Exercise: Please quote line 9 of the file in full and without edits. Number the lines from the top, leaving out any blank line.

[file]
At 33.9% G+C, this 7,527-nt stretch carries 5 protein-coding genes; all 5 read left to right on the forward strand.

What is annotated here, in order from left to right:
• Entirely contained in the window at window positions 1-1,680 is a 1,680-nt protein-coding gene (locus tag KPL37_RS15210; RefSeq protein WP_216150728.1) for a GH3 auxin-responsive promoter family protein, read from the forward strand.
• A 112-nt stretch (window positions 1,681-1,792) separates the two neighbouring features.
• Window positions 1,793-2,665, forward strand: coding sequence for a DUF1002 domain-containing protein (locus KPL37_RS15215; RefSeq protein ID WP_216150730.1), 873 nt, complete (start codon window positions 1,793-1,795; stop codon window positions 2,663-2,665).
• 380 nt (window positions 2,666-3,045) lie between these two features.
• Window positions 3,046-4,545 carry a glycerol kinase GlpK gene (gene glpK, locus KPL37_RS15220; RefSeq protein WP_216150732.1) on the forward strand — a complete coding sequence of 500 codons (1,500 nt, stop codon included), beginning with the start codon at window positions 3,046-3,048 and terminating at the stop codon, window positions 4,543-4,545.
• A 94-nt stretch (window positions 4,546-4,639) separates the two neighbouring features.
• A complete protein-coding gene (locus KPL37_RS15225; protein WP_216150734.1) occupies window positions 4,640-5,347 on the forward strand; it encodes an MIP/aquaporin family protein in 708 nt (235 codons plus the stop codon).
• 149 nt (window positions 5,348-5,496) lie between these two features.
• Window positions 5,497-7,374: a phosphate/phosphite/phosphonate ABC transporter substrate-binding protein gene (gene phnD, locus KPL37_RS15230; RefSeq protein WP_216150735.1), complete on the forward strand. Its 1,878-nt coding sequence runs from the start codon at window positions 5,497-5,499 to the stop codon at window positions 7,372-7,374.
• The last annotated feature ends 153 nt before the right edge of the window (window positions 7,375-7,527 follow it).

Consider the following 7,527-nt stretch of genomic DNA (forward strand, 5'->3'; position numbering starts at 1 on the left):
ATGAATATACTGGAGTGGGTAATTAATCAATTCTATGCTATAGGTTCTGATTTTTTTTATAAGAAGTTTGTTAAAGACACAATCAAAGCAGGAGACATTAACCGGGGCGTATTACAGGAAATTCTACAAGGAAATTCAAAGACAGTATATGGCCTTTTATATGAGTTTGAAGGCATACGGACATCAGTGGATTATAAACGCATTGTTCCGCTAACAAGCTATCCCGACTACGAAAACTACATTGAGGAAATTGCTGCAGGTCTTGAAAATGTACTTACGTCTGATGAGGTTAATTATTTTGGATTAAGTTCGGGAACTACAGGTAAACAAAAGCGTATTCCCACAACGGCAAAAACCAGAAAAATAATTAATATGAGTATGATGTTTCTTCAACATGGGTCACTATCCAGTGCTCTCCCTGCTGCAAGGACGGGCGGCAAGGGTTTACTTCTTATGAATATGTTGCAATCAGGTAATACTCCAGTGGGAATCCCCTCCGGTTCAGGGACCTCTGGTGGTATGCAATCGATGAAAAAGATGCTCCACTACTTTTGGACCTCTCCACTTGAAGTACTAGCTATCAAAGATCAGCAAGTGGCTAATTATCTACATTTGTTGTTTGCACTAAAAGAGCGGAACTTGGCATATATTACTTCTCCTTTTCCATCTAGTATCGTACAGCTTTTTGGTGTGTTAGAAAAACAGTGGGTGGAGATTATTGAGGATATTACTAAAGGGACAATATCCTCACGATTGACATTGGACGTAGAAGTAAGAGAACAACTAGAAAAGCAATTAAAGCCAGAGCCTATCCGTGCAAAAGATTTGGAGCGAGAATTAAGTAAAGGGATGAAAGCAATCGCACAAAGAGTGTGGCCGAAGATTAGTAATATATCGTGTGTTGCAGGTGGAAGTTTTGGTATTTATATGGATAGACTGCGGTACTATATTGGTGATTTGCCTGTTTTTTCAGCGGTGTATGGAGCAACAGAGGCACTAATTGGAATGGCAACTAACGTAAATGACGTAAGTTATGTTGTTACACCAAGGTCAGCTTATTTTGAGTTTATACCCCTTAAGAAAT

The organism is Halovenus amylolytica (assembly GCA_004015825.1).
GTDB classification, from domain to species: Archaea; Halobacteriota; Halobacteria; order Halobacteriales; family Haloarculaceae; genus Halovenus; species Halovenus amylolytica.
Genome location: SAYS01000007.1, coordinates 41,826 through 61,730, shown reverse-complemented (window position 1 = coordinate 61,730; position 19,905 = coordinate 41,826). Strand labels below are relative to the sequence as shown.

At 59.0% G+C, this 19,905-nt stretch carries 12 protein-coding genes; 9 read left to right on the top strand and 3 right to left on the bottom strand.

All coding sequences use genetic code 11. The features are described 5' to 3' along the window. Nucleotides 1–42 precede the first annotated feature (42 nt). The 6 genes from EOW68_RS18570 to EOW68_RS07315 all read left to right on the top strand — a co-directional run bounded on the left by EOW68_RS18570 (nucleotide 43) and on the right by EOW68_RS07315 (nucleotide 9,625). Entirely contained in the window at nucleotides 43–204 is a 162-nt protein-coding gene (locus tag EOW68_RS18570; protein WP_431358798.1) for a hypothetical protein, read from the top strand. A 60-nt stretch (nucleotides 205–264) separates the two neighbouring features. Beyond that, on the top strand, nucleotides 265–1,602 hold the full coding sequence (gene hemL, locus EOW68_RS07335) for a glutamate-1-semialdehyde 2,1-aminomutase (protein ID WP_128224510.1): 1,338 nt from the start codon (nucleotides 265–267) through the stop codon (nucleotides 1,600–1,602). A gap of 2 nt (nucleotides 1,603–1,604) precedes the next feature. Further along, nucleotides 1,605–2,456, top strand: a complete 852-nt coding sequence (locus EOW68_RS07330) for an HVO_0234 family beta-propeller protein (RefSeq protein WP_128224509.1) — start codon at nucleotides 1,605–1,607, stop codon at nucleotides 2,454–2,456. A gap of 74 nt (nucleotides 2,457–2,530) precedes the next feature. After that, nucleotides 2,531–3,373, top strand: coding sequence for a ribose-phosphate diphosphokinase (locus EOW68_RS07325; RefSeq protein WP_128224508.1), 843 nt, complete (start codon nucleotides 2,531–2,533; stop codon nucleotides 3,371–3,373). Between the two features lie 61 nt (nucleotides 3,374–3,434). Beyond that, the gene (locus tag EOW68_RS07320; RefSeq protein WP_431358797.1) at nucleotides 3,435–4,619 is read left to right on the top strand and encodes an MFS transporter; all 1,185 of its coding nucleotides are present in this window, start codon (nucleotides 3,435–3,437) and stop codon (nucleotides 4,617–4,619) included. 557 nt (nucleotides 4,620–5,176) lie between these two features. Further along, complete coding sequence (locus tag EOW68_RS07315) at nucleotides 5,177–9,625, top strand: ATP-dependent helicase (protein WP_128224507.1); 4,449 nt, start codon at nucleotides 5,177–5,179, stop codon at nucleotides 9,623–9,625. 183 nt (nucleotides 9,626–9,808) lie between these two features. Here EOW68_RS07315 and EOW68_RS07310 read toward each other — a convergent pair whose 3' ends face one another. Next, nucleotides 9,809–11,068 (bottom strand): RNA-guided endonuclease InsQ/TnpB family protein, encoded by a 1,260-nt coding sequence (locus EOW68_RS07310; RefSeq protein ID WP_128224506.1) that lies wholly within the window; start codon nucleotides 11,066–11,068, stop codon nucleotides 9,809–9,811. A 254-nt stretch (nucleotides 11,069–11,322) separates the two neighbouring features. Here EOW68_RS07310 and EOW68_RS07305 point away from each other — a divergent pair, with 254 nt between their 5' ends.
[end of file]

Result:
• A complete protein-coding gene (locus KPL37_RS15225; protein WP_216150734.1) occupies window positions 4,640-5,347 on the forward strand; it encodes an MIP/aquaporin family protein in 708 nt (235 codons plus the stop codon).